Varian announced today that it received FDA investigational device exemption IDE to advance its Flash clinical research program.
Flash therapy, an experimental treatment modality, was designed to deliver radiation therapy at ultra-high dose rates in typically less than one second.
The Siemens Healthineers company will conduct the feasibility study of Flash therapy for the treatment of symptomatic bone metastases (FAST-02) with the IDE now secured, according to a news release.
“Receiving IDE approval for FAST-02 reaffirms our confidence in the potential of Flash therapy and represents an important step toward delivering this groundbreaking therapy in a clinical setting,” Varian VP of Flash Solutions Agam Sharda said in the release. “Together with our FlashForward Consortium, we have expanded Flash therapy research using our systems as we work to improve the patient experience. We look forward to continuing to collaborate with experts around the world to push the boundaries of innovation in cancer care.”
Data from the first human clinical trial of Flash, FAST-01, was used to support the approval of the FAST-02 study. Varian said that data will be reported later this year.
The FAST-02 trial was designed with input from scientific experts at the FlashForward Consortium. It will be conducted at the Cincinnati Children’s/UC Health Proton Therapy Center with Dr. John C. Breneman as principal investigator.
“For the last decade, radiation oncologists have been exploring Flash therapy as an important opportunity to create a paradigm shift in the way we treat patients,” Breneman said. “The FAST-01 trial laid the groundwork for the approval of FAST-02, and we are excited to continue the clinical research and evaluate Flash therapy in a new patient cohort.”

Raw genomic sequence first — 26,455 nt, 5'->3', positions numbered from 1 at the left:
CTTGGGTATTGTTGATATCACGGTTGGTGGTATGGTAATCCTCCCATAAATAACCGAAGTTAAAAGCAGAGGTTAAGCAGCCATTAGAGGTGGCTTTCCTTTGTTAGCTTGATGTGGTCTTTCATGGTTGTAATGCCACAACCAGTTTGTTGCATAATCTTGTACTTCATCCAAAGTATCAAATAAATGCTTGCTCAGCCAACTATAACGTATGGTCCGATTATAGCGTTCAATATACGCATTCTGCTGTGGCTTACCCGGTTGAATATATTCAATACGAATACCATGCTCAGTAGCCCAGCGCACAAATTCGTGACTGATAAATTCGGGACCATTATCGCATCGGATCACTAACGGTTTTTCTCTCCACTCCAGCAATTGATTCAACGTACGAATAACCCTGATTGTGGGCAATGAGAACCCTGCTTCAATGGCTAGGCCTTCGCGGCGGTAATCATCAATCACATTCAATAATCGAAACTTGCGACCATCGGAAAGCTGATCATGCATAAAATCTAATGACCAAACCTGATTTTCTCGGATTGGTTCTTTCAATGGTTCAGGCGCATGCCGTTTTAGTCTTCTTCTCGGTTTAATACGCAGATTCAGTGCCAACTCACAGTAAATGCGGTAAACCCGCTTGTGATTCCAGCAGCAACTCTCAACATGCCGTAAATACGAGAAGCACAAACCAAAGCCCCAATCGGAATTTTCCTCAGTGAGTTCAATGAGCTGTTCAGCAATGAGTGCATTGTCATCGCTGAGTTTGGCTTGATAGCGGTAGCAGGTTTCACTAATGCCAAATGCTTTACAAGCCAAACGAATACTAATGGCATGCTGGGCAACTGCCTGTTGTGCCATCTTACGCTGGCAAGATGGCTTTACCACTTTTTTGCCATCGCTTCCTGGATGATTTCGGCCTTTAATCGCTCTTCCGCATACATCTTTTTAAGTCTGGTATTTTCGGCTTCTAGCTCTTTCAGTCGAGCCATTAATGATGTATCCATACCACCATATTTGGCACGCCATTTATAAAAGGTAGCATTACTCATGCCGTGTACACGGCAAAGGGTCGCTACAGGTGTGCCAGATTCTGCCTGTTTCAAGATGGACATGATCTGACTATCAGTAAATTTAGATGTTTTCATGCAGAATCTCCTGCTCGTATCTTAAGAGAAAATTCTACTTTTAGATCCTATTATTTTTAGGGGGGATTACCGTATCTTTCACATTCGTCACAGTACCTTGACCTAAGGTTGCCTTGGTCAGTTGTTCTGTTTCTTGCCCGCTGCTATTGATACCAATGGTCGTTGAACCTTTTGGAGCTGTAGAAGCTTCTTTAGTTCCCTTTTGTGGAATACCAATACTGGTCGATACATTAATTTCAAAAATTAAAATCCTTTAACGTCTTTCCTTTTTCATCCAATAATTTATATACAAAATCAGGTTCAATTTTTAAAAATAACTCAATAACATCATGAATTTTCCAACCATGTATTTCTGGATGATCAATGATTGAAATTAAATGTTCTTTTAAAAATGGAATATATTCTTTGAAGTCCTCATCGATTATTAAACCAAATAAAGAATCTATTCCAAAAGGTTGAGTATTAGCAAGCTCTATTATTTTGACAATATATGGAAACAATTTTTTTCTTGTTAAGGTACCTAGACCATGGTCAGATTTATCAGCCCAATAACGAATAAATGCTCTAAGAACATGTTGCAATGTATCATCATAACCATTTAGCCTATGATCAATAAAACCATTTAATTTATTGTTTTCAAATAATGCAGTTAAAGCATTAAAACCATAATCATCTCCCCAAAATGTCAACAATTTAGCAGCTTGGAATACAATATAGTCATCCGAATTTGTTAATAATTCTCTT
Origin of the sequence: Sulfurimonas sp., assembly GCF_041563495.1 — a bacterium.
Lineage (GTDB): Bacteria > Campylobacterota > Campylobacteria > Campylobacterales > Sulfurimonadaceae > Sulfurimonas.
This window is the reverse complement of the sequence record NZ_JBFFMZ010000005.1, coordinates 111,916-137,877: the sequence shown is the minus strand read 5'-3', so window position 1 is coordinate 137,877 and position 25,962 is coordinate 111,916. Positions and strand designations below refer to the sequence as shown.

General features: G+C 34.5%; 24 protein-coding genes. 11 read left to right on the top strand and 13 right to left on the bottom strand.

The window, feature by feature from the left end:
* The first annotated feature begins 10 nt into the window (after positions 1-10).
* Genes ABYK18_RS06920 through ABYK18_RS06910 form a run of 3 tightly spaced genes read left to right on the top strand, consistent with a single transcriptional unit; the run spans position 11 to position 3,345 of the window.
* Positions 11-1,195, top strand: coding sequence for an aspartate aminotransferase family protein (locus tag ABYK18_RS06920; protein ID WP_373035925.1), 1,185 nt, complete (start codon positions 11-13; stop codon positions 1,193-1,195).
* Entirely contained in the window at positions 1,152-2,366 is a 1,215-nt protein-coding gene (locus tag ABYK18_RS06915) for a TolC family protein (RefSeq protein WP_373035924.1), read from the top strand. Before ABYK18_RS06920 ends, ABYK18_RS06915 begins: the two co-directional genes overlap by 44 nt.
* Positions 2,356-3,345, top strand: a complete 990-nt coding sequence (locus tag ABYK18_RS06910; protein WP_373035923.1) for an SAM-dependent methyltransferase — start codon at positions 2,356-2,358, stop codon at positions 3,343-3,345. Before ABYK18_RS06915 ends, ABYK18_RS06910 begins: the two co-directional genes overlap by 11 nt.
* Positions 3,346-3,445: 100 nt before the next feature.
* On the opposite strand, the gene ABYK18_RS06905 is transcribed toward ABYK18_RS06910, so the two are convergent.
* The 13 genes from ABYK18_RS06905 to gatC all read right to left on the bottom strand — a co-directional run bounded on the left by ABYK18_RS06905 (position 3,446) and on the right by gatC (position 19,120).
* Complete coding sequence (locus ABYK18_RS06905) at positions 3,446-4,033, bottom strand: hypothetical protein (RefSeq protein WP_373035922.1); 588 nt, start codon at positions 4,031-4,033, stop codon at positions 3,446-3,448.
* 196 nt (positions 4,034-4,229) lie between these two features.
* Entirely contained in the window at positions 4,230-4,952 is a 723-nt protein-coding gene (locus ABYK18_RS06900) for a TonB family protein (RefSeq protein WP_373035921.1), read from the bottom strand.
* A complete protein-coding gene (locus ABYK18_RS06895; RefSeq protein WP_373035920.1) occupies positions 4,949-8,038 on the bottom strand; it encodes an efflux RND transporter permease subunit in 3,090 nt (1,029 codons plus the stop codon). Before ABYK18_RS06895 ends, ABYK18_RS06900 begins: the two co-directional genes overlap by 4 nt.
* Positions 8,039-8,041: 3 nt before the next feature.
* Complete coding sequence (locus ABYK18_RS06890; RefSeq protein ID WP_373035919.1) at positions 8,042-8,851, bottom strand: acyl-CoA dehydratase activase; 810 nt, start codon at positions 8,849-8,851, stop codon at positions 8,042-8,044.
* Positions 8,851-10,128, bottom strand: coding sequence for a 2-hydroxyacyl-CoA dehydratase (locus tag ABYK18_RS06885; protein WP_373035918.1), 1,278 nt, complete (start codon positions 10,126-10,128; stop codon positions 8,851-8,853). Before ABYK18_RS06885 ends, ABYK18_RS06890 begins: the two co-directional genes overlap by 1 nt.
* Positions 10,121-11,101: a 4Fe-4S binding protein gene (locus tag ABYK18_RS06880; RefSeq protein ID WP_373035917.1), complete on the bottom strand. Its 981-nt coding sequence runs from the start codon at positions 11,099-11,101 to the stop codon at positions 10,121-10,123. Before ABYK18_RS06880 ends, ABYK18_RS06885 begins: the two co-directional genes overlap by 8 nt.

FAST-02 will build on the clinical evidence from FAST-01 and will include bone metastases in the chest, providing critical insights into the clinical use of Flash treatment for cancer metastases. The company expects the trial to enroll 10 patients with painful thoracic bone metastases. It will evaluate treatment-related side effects and the efficacy of the treatment, which will be assessed using reported pain relief in trial participants.
In connection with the trial, Varian modified its Varian ProBeam system’s proton particle accelerator to deliver Flash therapy. It also modified the Varian Eclipse treatment planning system to create plans for Flash treatments.
“Preclinical research of Flash therapy indicates using ultra-high dose rates may be less toxic to patients overall and enhances sparing of adjacent healthy tissue,” Varian SVP and CMO Dr. Deepak “Dee” Khuntia said. “The FAST-02 study will advance our work toward an important proof of concept, particularly in deep-seated tumors. We are eager to build on our clinical understanding of Flash therapy as we continue our work to transform cancer care.”